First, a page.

June 19, 2021 — Our economy doesn’t function according to borders on a map, so we need a regional, nuanced approach to economic recovery.
Here’s the truth: there will be no Toronto economic recovery.
Nor will there be a Mississauga or Hamilton one. Same goes for Oakville, Brampton, Oshawa and any of the other 34 municipalities that make up Canada’s Innovation Corridor.
That’s because our economy doesn’t function according to borders on a map. Most people implicitly know this, like the supplier who gets their materials from Guelph, makes their goods in Vaughan and ships to stores lining Lake Ontario. Or health-care, education and other essential workers who, even during the pandemic, commute between two or three public transit systems.
Yet when it comes to stimulating a strong economic rebound from this pandemic-fuelled recession, we expect cities to plan for themselves. The same cities saddled with an unsustainable funding model that requires them to go to provincial and federal governments for piecemeal, project-by-project funding to spend within their city limits — even if their people and goods move beyond them.
But what if there was another way to view, characterize and engage with our regional economic makeup? At the Toronto Region Board of Trade, we’ve used research and insights from our data-driven Economic Blueprint Institute (EBI) to map the region not by its municipal boundaries but instead into five business districts defined by the economic activity taking place within them and physical characteristics. Three-quarters of all corridor jobs are in one of these five districts.
It’s not just a matter of grouping sectors together. There are unique, place-based economic enablers that drive growth in each district, like resource sharing, attracting talent and mutually beneficial infrastructure. Each district also faces its own challenges and opportunities for recovery. There is no one-size-fits-all plan for any city.
There are practical applications of this data, too. For instance, our research found that warehouses and e-commerce fulfilment centres around Pearson airport, a zone that cuts between Toronto, Mississauga and Brampton, require two-thirds of their workforce on-site, one of the lowest capacities for remote work in the entire region. We shared this insight in early April, highlighting how these essential workers has a disproportionate risk of exposure. A week later on-site vaccination clinics were rolled out in the area.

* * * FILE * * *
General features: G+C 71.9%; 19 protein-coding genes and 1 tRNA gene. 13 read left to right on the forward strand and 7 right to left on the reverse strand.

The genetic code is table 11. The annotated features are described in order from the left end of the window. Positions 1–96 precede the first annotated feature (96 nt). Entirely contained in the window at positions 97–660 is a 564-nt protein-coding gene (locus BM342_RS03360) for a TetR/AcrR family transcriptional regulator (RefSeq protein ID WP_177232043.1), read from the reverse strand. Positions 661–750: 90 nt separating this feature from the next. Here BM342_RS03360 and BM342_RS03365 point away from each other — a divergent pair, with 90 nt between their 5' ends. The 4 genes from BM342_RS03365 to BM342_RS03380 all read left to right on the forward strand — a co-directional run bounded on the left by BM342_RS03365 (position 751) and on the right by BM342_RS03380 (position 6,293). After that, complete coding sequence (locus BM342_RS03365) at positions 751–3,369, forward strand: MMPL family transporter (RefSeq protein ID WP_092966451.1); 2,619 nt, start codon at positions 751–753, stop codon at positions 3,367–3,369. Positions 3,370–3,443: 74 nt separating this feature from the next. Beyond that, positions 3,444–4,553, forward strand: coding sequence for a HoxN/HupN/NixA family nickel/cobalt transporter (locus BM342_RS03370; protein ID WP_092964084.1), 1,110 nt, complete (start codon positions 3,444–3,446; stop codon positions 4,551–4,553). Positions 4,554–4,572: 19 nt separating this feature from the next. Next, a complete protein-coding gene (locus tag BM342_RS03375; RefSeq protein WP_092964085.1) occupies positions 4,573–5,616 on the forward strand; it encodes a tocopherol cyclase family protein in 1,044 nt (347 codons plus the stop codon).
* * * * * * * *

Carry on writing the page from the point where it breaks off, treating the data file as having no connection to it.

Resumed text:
In other words, we need to elevate the conversation to a regional level to really understand the pandemic’s impact and begin to mend those fractures. There’s appetite for this, too. The board, as a convenor of business and city leaders, has brought together city managers from across the corridor who are eager to co-ordinate.
Business districts capture what we’ve craved throughout this pandemic: research, data and mapping that transcend municipal boundaries to reflect what’s happening on the ground every day. It’s the story of our dynamic, multifaceted regional economy, and unless we tailor our recovery planning accordingly, we risk falling behind in the global race out of this recession.
Jan De Silva is president and CEO of the Toronto Region Board of Trade. The Business District Report Series is made possible with the generous support of the Federal Economic Development Agency of Southern Ontario (FedDev).
This op-ed was originally published in the Toronto Star.
About Toronto Region Board of Trade
The Toronto Region Board of Trade is one of the largest and most influential business chambers in North America and is a catalyst for the region’s economic agenda. We pursue policy change to drive the growth and competitiveness of the Toronto region and facilitate market opportunities with programs, partnerships and connections to help our members succeed – domestically and internationally.
Andrew Perez, Media Relations Manager